A "derivative" suit is one brought on behalf of an entity by a partner or shareholder to enforce a claim against its officers, managers, or third-parties for harm caused to the entity.
The Arizona Court of Appeals was recently asked to examine the requirements for maintaining a derivative action in the context of a limited partnership. Specifically, the question before the Court was whether a plaintiff who files a derivative action must continue to possess an ownership interest in the entity on whose behalf it sues throughout the litigation? See Judson C. Ball Revocable Trust v. Phoenix Orchard Group I and II, 1 CA-CV 17-0642, decided Oct. 2, 2018.
In that case, the Plaintiff, a limited partner, brought a derivative action for damages against the general partner and others. However, because the Plaintiff had also sued the partnership separately for rescission of its interest and had tendered back its shares as part of that separate action, and because its tender had been accepted by the partnership, the Plaintiff no longer had a limited partnership interest in the entity on whose behalf it filed suit. Thus, the partnership intervened and moved to dismiss the Plaintiff's derivative suit for lack of standing, and its motion to dismiss was granted by the trial court.
On appeal, the Plaintiff argued that the express language of the statute does not contain any requirement of continuous ownership. Indeed, Arizona's derivative statute applicable to limited partnerships provides only that in a derivative action, the plaintiff shall be a partner at the time of bringing the action and:
- Shall have been a partner at the time of the transaction of which he complains;
- His status as a partner shall have devolved upon him by operation of law or pursuant to the terms of the partnership agreement from a person who was a partner at the time of the transaction.
See A.R.S. 29-357.
However, the Intervenors pointed out that, although the express language of the statute requires only contemporaneous ownership, a majority of courts around the country with statutes similar to Arizona's have held that a plaintiff's continuous ownership of stock throughout the litigation is necessary to prosecute a derivative action. See Grosset v. Wenaas, 42 Cal. 4th 1100, 1118, 175 P.3d 1184 (2008) FN9. The main reasoning for this is that one who no longer possesses any ownership interest has little incentive to vigorously prosecute the litigation.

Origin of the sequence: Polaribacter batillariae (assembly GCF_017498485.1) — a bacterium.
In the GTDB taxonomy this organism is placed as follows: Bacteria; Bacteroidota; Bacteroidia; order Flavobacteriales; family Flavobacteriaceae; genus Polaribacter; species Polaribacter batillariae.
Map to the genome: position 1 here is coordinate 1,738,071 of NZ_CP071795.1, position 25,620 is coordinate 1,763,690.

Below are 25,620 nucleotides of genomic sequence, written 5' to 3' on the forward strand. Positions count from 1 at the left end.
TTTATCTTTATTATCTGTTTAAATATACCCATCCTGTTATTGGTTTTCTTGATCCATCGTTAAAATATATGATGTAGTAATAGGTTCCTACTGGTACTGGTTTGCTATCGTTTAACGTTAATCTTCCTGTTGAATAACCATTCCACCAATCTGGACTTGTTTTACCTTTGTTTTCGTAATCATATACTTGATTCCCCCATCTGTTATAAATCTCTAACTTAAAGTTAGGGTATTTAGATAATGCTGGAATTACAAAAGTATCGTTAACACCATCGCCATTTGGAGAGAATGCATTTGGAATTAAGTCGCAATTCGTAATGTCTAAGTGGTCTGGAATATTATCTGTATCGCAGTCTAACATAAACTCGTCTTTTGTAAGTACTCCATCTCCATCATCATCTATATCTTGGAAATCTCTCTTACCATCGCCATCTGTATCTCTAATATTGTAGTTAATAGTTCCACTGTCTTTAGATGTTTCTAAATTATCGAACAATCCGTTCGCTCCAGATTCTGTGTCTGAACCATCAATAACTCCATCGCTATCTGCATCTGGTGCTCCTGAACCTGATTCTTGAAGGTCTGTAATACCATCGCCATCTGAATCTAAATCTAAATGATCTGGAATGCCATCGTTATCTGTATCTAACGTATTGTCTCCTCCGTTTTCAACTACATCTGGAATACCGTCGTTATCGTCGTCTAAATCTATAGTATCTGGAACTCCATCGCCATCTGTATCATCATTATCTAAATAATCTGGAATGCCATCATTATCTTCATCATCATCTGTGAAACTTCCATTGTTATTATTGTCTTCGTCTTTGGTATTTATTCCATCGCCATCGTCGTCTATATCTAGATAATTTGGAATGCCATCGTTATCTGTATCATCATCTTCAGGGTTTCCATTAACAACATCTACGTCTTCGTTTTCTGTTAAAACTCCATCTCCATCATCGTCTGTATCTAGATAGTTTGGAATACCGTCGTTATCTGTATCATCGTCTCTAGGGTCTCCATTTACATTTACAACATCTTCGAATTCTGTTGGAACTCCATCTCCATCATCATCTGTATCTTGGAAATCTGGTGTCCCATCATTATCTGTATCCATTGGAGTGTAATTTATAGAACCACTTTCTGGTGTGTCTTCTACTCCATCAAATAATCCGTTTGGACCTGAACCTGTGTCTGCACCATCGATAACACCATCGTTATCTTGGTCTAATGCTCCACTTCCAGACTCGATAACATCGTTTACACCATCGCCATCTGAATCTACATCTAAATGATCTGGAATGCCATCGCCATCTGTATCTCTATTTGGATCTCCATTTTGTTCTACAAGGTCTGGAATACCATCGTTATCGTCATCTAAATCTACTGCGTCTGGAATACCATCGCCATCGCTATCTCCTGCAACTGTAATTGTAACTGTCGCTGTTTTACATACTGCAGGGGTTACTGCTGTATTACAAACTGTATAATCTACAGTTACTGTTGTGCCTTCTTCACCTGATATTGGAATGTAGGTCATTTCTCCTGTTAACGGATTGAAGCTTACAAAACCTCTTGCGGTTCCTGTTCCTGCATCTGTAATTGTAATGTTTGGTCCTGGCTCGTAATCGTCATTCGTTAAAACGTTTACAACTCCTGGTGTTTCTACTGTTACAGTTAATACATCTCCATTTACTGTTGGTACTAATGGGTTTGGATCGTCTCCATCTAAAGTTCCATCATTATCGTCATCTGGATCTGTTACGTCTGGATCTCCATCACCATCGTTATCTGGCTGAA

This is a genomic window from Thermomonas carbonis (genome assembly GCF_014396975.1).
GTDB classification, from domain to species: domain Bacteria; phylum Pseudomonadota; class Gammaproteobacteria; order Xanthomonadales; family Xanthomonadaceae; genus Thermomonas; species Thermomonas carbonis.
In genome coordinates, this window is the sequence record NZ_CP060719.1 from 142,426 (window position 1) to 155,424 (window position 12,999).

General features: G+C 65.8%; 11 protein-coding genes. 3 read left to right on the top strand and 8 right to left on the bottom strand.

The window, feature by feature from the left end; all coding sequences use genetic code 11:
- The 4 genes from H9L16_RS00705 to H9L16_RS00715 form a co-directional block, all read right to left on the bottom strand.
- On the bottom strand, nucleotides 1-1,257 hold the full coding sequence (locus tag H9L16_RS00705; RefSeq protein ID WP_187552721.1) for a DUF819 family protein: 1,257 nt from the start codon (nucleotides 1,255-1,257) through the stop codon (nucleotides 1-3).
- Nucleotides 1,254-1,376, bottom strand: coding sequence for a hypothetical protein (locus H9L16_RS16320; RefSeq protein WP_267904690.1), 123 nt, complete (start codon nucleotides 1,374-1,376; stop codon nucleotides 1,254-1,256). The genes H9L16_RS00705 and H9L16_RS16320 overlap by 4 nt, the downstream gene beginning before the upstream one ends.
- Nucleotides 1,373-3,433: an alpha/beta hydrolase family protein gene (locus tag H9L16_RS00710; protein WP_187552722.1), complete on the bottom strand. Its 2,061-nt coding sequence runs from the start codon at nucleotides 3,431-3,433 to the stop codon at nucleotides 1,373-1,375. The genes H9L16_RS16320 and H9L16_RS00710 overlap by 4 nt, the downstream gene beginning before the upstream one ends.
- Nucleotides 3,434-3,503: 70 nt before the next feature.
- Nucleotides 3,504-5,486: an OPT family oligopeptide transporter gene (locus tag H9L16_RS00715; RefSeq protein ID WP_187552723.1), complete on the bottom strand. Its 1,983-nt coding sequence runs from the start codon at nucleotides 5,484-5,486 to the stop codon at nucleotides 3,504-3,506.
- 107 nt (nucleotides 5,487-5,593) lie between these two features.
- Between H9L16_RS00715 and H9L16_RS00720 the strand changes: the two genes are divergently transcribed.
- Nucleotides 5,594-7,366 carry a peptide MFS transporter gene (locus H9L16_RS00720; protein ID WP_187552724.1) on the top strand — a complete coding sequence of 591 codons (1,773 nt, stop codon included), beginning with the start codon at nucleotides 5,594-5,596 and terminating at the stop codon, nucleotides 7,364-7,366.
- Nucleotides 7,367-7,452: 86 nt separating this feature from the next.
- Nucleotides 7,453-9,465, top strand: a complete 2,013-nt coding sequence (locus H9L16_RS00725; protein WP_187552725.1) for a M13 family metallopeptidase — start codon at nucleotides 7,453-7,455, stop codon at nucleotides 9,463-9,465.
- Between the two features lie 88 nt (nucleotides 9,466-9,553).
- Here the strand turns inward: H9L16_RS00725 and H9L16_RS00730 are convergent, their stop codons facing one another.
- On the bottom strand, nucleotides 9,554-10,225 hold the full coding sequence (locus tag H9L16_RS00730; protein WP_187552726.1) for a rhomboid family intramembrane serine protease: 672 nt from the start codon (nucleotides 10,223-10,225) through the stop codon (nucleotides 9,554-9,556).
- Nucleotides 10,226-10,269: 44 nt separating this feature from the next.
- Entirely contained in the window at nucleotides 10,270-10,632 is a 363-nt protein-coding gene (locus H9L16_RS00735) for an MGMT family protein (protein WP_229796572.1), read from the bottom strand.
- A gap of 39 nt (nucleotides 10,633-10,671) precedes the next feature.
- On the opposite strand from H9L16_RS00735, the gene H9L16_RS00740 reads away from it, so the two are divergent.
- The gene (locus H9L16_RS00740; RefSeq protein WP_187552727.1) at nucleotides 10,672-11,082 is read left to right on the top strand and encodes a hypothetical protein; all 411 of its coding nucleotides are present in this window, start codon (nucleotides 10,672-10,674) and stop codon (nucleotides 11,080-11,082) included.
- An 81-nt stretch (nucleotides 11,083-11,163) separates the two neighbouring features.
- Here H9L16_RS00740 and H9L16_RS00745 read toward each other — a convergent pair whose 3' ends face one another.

Finding this reasoning to be persuasive, the Arizona Court of Appeals sided with the majority in adopting the “continuous ownership” rule, which requires that a plaintiff in a derivative action must continue to possess an interest in the entity on whose behalf it sues throughout the litigation.
We adopt the continuous ownership rule and hold that, to maintain standing in a derivative action, the plaintiff must not only possess an ownership interest when commencing suit but must also continue to maintain its ownership interest throughout the litigation. Because the Trust no longer possesses any ownership interest in POG, we conclude, as did the trial court, that the Trust lacks standing to maintain the derivative action.
In doing so, the Court also pointed to the Arizona Rule of Civil Procedure pertaining to derivative actions, Rule 23.1, which provides:
The Complaint must:
- be verified;
- allege facts sufficient to show that the plaintiff has standing to maintain the derivative action; and
- allege facts sufficient to show that the plaintiff satisfies all statutory and other requirements under the law for maintaining the derivative action.
According to the Court, the rule's “acknowledgement of requirements other than those imposed by statute affords room for application of well-reasoned common law principles where appropriate.” Thus, one of the “other requirements” under Rule 23.1 for maintaining a derivative action in Arizona is now the common law requirement of continuous ownership.
Note: Although the case involved a limited partnership, the rule applies to all corporate derivative actions. In addition, exceptions to the rule have been recognized in cases where the Plaintiff has been wrongfully deprived of standing. For example, where the loss of ownership results from a corporate merger claimed to be fraudulent.